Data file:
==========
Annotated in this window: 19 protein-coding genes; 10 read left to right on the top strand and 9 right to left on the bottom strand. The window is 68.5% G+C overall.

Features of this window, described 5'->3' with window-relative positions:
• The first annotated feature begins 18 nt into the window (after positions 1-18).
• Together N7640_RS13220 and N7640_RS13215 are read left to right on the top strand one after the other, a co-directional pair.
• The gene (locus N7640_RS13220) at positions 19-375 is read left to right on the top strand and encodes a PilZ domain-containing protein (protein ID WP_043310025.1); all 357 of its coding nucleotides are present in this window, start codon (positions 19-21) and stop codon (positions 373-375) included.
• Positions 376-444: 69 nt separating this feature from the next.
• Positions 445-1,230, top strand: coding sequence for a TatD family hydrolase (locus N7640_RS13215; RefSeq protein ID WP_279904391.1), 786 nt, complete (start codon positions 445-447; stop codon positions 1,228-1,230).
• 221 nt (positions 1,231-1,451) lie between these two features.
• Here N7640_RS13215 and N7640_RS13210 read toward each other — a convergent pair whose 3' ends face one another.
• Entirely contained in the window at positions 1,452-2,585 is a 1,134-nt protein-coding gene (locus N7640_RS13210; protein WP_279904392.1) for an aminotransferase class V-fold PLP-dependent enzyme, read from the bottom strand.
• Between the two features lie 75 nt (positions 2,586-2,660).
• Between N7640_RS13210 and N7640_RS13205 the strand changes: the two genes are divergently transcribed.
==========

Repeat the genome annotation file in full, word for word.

Annotated in this window: 19 protein-coding genes; 10 read left to right on the top strand and 9 right to left on the bottom strand. The window is 68.5% G+C overall.

Features of this window, described 5'->3' with window-relative positions:
• The first annotated feature begins 18 nt into the window (after positions 1-18).
• Together N7640_RS13220 and N7640_RS13215 are read left to right on the top strand one after the other, a co-directional pair.
• The gene (locus N7640_RS13220) at positions 19-375 is read left to right on the top strand and encodes a PilZ domain-containing protein (protein ID WP_043310025.1); all 357 of its coding nucleotides are present in this window, start codon (positions 19-21) and stop codon (positions 373-375) included.
• Positions 376-444: 69 nt separating this feature from the next.
• Positions 445-1,230, top strand: coding sequence for a TatD family hydrolase (locus N7640_RS13215; RefSeq protein ID WP_279904391.1), 786 nt, complete (start codon positions 445-447; stop codon positions 1,228-1,230).
• 221 nt (positions 1,231-1,451) lie between these two features.
• Here N7640_RS13215 and N7640_RS13210 read toward each other — a convergent pair whose 3' ends face one another.
• Entirely contained in the window at positions 1,452-2,585 is a 1,134-nt protein-coding gene (locus N7640_RS13210; protein WP_279904392.1) for an aminotransferase class V-fold PLP-dependent enzyme, read from the bottom strand.
• Between the two features lie 75 nt (positions 2,586-2,660).
• Between N7640_RS13210 and N7640_RS13205 the strand changes: the two genes are divergently transcribed.